Proper oil management will ensure that there is enough
oil volume in the sump to keep the end of the pickup tube submerged in oil.
Photo courtesy of Melling

Verne Schumann, president of Schumann’s Sales & Service, says that with the LS engine, you’ve got a couple of problems built into it from the manufacturer. “It may be better streamlined for gas mileage attributes, but as far as the functionality of the oil pump, he says it ends up being detrimental to the cause.”

According to Schumann, GM wants the hood to be as low as possible, and they want the pan to be as flat as possible, as they try and streamline for gas mileage. “The engine ends up having to use a very long pickup tube, and then you have the oil pump mounted as high up in the engine as possible up by the camshaft. One thing oil pumps don’t like is to suck for very long, and they don’t like to do vertical lifts. So, what does GM do? They put the oil pump way up high,” Schumann laughs.

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Schumann uses the anecdote of an LS owner who perhaps goes on vacation for the summer: “When he comes home and hops in his new Camaro and cranks it up, the pump won’t prime. It happens because the residual oil has dripped off and it is sucking air. The factory LS oil pump doesn’t have an adequate seal between the pump and the block. We machine ours with an o-ring.”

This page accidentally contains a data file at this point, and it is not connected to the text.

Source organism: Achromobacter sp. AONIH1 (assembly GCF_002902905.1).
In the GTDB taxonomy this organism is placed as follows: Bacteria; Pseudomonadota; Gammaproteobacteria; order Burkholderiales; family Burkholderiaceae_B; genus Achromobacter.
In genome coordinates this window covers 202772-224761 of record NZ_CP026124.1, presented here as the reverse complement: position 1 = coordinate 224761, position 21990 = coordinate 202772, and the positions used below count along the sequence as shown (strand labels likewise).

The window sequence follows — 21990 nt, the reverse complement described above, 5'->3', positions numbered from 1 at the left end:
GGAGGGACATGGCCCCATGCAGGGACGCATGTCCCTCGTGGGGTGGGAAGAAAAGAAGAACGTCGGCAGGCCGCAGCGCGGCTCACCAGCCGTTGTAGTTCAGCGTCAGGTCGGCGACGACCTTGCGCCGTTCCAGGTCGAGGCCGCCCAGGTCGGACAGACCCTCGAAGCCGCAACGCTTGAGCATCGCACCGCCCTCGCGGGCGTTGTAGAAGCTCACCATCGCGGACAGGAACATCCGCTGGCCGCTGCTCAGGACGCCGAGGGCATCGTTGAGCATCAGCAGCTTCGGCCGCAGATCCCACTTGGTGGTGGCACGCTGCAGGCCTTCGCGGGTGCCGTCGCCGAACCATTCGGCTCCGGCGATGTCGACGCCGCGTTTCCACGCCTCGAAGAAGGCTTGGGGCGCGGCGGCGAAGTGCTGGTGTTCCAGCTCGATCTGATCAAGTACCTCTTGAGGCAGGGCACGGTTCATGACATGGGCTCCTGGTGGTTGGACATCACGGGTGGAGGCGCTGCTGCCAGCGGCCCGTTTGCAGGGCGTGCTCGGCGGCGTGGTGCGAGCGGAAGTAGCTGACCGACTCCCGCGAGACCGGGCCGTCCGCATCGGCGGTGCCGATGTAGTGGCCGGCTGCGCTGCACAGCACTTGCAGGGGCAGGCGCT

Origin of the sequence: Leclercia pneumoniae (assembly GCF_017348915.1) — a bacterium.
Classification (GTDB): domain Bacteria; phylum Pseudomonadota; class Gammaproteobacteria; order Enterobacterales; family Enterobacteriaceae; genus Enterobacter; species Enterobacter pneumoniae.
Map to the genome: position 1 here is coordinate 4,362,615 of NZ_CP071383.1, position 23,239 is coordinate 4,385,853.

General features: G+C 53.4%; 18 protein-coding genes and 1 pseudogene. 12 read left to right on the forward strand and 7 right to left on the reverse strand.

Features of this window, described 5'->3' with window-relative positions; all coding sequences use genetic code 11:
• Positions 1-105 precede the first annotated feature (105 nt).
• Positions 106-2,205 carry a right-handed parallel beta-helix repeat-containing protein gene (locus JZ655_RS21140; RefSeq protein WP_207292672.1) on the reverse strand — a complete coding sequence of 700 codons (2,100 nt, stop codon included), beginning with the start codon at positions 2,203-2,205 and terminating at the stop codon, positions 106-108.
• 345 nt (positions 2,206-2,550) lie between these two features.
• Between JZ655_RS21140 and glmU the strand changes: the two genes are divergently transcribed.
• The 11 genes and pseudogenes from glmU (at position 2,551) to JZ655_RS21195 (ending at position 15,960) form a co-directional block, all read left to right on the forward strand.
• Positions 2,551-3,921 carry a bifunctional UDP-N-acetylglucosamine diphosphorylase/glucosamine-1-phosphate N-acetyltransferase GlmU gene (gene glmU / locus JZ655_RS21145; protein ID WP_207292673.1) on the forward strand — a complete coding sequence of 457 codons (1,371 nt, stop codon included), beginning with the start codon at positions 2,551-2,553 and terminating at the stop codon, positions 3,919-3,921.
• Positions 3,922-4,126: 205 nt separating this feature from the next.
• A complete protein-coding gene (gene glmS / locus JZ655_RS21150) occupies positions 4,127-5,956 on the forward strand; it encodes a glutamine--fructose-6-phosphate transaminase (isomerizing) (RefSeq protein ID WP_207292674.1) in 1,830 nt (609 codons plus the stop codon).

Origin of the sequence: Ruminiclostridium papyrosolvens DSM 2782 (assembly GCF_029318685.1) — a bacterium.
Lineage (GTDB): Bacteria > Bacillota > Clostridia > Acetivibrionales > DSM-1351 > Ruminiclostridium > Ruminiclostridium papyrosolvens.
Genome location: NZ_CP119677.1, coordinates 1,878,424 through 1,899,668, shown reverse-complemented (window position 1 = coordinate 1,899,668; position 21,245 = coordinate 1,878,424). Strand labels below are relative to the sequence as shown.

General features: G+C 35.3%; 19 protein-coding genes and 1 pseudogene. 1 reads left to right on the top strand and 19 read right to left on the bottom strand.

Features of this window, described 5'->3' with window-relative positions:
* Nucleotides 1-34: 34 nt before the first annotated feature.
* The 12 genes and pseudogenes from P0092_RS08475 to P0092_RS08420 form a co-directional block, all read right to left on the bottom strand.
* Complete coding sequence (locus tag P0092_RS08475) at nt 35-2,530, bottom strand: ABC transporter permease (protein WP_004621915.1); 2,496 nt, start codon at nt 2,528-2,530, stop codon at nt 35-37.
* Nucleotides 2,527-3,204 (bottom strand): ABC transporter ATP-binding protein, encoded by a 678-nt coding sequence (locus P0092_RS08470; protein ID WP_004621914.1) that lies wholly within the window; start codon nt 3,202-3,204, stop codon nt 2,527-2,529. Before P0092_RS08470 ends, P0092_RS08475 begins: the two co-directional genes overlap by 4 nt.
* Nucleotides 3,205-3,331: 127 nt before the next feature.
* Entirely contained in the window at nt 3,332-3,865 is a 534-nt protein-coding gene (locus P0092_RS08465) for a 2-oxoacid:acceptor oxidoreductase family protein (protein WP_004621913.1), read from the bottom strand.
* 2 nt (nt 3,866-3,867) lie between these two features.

One thing to keep in mind is that the oil pump does not actually suck the oil from the sump. Osterhaus notes that the pump creates a partial vacuum within itself, and the ambient pressure in the crankcase pushes the oil through the pickup tube and into the pump. “The temperature affects this as cold oil has more resistance to flow, which will increase the time for the oil pump to prime on cold days.”

Due to air in the oil, which is estimated to be 7% to 8% air by volume, according to Osterhaus, when the inlet pressure in the pump drops, the air escapes, causing it to foam. “If the pickup tube is moderately restricted, the oil can become aerated in the inlet circuit. This will reduce the pump’s volumetric efficiency. Aerated oil has reduced film strength, lubricity and heat transfer capability, and the oil becomes compressible. This can cause accelerated wear and erratic lifter, timing tensioner and camshaft phaser operation (hydraulic components). The next step beyond aeration is cavitation.”

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Cavitation occurs when the pickup tube is severely restricted, Osterhaus adds. “The result is oil will be subjected to inlet pressure low enough to cause vapor bubbles to form in the oil on the inlet side of the pump. The vapor bubbles do not allow the pump to fill correctly. The vapor bubbles are then transported over to the discharge port, where the high pressure in the port causes the bubbles to implode. When this occurs, there is an enormous amount of energy released. The energy will generate noise and has the potential to cause pitting and surface erosion inside the oil pump.